The American Taxpayer Relief Act of 2012 (ATRA 2012), made “permanent” a new concept in estate planning for married couples, ostensibly rendering traditional estate tax planning unnecessary. This concept, called “portability,” means that a surviving spouse can essentially inherit the estate tax exemption of the deceased spouse without use of “A-B Trust” planning. As with most tax laws, however, the devil is in the details. For example, unless the surviving spouse files a timely (within nine months of death) Form 709 Estate Tax Return and complies with other requirements, the portability may be unavailable.
In addition, married couples will not be able to use the GSTT exemptions of both spouses if they elect to use “portability” as the means to secure their respective estate tax exemptions. Furthermore, reliance on “portability” in the context of blended families may result in unintentional disinheritances and other unpleasant consequences.
If you are concerned about how your current estate and gift planning may function in light of ATRA 2012, and thereafter, then we encourage you to schedule a consultation.
Illinois Estate Taxes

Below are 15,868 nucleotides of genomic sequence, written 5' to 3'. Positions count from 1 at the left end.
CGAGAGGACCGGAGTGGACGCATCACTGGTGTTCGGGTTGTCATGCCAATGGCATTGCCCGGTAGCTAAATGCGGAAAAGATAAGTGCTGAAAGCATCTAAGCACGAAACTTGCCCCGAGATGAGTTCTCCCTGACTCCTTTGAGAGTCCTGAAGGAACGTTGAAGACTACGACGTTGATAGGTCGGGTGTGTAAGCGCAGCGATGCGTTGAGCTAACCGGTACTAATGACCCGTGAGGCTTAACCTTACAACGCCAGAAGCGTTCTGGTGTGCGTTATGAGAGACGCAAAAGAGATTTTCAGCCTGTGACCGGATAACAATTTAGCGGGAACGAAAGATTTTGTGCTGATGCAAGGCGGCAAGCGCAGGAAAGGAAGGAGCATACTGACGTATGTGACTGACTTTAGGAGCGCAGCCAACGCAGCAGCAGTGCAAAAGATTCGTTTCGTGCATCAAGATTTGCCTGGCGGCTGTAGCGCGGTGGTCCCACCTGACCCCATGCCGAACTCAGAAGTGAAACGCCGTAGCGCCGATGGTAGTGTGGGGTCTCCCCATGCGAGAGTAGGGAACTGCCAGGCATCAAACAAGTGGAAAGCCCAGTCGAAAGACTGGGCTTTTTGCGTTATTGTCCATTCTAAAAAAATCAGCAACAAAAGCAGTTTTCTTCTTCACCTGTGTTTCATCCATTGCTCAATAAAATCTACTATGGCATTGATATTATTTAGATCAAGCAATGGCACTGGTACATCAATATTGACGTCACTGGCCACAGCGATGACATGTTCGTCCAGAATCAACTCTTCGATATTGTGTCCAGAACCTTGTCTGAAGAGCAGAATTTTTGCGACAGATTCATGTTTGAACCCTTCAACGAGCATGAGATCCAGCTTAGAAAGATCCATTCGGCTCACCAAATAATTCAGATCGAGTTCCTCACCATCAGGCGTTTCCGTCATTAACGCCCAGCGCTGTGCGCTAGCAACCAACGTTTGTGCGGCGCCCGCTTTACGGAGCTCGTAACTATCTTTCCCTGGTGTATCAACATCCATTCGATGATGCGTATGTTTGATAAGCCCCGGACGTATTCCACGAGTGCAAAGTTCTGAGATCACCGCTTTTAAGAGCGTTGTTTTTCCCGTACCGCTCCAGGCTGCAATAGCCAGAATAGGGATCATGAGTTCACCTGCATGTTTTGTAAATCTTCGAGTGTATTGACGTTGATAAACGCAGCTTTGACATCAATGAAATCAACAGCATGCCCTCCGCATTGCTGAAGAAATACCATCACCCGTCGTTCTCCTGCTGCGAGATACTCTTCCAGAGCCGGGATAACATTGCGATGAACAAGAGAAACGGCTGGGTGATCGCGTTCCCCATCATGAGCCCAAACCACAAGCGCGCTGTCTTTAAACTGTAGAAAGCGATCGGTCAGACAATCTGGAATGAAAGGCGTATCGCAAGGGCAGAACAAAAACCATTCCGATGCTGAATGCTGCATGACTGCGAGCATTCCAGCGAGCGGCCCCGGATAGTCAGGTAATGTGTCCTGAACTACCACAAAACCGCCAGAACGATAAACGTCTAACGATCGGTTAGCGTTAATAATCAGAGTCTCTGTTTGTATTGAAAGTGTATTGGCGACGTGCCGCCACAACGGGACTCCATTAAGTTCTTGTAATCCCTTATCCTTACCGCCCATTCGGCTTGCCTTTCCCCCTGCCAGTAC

Illinois has its own separate estate tax. The exemption is $4,000,000 per person and is not indexed for inflation. Illinois also does not recognize portability so that a married couple needs to do careful planning so that each spouse can claim the $4 million exemption as otherwise this could cost potentially an additional $600,000 in taxes. Since the exemption is much lower than the federal limit, one can owe significant Illinois tax even if you owe no federal tax.
Illinois doesn’t just look at your Illinois property when calculating the tax. You have to include all of your property when making the tax calculation. To give an example, let’s say you have $4,000,000 in property considered to be located in Illinois and $1 million in real estate in another state. You would be considered to have an estate of $5 million. The tax would be calculated on that amount and you would pay 80% of that figure because 80% of your estate is considered subject to the Illinois tax.
The good news is that there is no separate Illinois gift tax, so there is opportunity to make gifts above the annual exclusion to significantly reduce the Illinois Estate Tax. However, you need to consider if these gifts may increase the income tax liability for your beneficiaries after your death.